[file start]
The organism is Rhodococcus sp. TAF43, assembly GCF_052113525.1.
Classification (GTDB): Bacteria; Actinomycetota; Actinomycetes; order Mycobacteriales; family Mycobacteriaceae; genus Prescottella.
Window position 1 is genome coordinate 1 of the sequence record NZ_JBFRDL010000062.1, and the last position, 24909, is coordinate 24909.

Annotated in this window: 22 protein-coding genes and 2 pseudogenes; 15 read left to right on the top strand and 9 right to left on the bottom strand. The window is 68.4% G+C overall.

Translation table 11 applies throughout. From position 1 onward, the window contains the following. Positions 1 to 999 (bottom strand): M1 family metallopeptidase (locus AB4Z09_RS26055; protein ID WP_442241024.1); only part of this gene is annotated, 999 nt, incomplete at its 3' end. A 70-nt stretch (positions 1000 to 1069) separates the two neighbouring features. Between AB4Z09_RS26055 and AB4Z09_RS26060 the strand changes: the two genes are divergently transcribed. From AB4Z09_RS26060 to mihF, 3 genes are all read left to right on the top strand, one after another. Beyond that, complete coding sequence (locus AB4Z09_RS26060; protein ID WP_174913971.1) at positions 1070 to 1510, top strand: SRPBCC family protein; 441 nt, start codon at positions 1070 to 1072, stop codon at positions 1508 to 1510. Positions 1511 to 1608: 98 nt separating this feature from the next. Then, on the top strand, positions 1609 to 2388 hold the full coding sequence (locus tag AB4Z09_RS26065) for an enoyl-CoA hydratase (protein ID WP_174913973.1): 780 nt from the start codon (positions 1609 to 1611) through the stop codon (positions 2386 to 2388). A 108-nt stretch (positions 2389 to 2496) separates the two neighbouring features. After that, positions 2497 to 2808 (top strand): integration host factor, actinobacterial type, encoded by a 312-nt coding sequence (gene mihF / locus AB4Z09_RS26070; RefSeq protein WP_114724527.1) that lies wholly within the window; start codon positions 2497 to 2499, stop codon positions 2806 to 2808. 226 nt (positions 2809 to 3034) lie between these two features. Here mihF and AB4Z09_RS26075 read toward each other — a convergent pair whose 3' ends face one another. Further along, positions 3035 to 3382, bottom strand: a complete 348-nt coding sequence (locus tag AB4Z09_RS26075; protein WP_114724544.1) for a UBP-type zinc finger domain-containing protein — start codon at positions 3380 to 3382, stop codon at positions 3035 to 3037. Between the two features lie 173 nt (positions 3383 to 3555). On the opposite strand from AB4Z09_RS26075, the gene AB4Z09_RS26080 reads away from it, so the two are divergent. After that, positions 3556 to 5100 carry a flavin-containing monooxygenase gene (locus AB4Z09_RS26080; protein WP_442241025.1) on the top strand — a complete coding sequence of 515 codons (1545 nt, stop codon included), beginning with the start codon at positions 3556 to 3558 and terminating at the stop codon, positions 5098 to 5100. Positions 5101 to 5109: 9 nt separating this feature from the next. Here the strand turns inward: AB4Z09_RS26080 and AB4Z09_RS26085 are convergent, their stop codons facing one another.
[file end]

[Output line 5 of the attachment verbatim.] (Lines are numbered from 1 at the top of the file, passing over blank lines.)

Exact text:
Translation table 11 applies throughout. From position 1 onward, the window contains the following. Positions 1 to 999 (bottom strand): M1 family metallopeptidase (locus AB4Z09_RS26055; protein ID WP_442241024.1); only part of this gene is annotated, 999 nt, incomplete at its 3' end. A 70-nt stretch (positions 1000 to 1069) separates the two neighbouring features. Between AB4Z09_RS26055 and AB4Z09_RS26060 the strand changes: the two genes are divergently transcribed. From AB4Z09_RS26060 to mihF, 3 genes are all read left to right on the top strand, one after another. Beyond that, complete coding sequence (locus AB4Z09_RS26060; protein ID WP_174913971.1) at positions 1070 to 1510, top strand: SRPBCC family protein; 441 nt, start codon at positions 1070 to 1072, stop codon at positions 1508 to 1510. Positions 1511 to 1608: 98 nt separating this feature from the next. Then, on the top strand, positions 1609 to 2388 hold the full coding sequence (locus tag AB4Z09_RS26065) for an enoyl-CoA hydratase (protein ID WP_174913973.1): 780 nt from the start codon (positions 1609 to 1611) through the stop codon (positions 2386 to 2388). A 108-nt stretch (positions 2389 to 2496) separates the two neighbouring features. After that, positions 2497 to 2808 (top strand): integration host factor, actinobacterial type, encoded by a 312-nt coding sequence (gene mihF / locus AB4Z09_RS26070; RefSeq protein WP_114724527.1) that lies wholly within the window; start codon positions 2497 to 2499, stop codon positions 2806 to 2808. 226 nt (positions 2809 to 3034) lie between these two features. Here mihF and AB4Z09_RS26075 read toward each other — a convergent pair whose 3' ends face one another. Further along, positions 3035 to 3382, bottom strand: a complete 348-nt coding sequence (locus tag AB4Z09_RS26075; protein WP_114724544.1) for a UBP-type zinc finger domain-containing protein — start codon at positions 3380 to 3382, stop codon at positions 3035 to 3037. Between the two features lie 173 nt (positions 3383 to 3555). On the opposite strand from AB4Z09_RS26075, the gene AB4Z09_RS26080 reads away from it, so the two are divergent. After that, positions 3556 to 5100 carry a flavin-containing monooxygenase gene (locus AB4Z09_RS26080; protein WP_442241025.1) on the top strand — a complete coding sequence of 515 codons (1545 nt, stop codon included), beginning with the start codon at positions 3556 to 3558 and terminating at the stop codon, positions 5098 to 5100. Positions 5101 to 5109: 9 nt separating this feature from the next. Here the strand turns inward: AB4Z09_RS26080 and AB4Z09_RS26085 are convergent, their stop codons facing one another.